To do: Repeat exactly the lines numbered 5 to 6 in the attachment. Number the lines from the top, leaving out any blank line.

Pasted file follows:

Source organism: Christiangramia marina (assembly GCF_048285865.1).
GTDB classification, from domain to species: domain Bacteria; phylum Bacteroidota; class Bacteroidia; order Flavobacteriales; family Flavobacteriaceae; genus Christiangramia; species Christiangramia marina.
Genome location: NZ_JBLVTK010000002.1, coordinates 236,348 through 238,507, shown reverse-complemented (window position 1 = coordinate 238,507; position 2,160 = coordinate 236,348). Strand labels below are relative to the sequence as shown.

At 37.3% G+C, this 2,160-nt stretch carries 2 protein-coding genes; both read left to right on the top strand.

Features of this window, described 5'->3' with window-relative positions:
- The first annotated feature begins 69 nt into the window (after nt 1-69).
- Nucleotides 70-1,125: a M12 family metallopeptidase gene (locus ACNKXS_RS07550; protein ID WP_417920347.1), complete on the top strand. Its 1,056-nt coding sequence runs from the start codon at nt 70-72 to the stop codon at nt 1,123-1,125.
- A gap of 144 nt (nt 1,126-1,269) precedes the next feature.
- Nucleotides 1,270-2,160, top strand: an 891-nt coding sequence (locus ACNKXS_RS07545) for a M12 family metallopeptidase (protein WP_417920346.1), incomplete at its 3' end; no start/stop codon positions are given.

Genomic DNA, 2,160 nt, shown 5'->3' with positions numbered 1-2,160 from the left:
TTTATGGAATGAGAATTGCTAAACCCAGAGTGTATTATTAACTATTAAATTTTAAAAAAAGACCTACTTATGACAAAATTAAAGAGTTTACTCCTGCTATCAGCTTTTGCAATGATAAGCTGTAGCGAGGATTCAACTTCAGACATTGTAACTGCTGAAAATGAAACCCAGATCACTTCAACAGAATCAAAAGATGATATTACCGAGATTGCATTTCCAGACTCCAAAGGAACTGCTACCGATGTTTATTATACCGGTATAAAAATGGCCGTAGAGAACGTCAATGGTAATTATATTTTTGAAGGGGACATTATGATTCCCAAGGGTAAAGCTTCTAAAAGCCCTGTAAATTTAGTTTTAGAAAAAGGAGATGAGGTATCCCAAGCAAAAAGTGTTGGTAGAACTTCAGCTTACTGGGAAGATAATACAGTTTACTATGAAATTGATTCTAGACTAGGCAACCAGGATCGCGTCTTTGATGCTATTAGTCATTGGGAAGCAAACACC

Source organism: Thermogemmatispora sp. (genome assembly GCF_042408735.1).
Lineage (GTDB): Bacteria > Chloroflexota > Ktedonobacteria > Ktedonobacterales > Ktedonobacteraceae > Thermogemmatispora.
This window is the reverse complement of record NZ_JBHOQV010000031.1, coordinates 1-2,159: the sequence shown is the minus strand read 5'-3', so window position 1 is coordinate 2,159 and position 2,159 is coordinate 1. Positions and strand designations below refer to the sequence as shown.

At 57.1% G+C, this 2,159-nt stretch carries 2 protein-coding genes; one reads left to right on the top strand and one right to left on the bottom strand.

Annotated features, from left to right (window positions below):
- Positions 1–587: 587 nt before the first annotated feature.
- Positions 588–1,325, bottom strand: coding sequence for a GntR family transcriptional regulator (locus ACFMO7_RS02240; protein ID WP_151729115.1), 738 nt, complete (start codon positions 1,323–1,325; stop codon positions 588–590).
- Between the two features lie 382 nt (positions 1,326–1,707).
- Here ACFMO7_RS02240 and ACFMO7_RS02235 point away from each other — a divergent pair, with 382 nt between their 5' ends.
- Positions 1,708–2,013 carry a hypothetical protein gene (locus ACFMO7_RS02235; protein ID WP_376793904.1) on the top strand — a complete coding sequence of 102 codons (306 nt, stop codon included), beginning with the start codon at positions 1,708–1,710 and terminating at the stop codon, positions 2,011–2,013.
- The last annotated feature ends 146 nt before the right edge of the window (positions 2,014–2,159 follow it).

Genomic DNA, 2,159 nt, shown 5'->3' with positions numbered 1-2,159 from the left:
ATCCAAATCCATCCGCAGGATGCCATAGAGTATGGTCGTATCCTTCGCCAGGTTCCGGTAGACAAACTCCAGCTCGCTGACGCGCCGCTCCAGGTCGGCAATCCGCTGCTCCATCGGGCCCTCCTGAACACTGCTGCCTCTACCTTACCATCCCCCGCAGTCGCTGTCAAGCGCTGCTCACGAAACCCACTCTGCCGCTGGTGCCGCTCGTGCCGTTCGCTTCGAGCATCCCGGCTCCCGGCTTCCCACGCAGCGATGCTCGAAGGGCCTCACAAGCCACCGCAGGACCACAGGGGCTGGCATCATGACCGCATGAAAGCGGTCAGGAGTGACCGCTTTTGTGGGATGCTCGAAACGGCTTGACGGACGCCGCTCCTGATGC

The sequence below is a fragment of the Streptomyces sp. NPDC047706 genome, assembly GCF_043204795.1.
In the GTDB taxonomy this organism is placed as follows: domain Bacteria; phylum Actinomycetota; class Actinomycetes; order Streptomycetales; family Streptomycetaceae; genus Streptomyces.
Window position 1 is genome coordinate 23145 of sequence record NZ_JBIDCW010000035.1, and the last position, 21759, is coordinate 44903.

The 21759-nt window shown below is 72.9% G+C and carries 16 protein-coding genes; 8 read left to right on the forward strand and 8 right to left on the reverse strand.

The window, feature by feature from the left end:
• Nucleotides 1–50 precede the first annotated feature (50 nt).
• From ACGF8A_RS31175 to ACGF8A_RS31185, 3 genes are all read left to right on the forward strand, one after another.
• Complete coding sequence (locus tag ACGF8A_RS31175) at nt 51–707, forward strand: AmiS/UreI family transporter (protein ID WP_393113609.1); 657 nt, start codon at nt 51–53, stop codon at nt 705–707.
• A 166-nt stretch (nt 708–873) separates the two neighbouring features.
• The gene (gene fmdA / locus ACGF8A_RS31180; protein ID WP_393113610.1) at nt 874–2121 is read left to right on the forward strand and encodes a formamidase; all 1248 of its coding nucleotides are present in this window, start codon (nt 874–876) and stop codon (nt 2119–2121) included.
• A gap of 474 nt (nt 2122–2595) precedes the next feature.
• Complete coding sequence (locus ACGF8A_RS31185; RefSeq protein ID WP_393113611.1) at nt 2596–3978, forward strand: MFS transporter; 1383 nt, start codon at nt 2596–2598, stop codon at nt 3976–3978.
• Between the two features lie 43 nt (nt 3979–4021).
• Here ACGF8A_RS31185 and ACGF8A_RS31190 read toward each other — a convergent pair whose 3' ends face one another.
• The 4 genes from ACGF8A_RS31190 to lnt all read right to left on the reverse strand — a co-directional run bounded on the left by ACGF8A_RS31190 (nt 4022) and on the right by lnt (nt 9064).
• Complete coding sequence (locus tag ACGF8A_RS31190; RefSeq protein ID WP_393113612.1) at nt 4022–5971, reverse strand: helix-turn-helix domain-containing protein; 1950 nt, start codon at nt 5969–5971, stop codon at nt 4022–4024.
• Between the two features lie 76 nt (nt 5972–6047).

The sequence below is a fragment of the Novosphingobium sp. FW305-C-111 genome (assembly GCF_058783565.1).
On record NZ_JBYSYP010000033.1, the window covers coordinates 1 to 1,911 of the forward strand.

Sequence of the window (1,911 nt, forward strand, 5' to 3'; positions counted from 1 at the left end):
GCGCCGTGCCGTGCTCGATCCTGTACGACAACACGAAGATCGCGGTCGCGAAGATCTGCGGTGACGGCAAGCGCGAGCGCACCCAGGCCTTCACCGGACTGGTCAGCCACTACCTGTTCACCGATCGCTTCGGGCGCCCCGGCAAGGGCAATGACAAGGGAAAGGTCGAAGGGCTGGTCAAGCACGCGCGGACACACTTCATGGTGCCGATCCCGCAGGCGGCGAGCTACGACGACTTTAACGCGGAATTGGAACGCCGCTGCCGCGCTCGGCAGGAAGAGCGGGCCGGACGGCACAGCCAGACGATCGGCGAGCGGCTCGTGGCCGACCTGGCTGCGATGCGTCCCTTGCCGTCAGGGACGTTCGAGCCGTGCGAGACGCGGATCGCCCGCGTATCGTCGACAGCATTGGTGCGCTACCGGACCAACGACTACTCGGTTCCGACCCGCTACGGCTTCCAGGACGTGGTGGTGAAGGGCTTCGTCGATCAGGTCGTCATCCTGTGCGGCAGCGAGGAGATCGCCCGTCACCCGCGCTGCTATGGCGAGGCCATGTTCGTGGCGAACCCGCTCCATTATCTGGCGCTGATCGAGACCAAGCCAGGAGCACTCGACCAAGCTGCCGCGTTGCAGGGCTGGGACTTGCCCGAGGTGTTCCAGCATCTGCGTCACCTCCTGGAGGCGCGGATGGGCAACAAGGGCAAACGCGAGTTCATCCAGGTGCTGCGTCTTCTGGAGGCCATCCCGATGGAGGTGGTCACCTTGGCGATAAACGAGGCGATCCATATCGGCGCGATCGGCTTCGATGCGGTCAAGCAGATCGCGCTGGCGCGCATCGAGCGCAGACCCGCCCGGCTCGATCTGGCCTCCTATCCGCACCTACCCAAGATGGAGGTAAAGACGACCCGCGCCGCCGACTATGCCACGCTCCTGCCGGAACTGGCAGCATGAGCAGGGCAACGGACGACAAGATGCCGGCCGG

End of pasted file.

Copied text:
Features of this window, described 5'->3' with window-relative positions:
- The first annotated feature begins 69 nt into the window (after nt 1-69).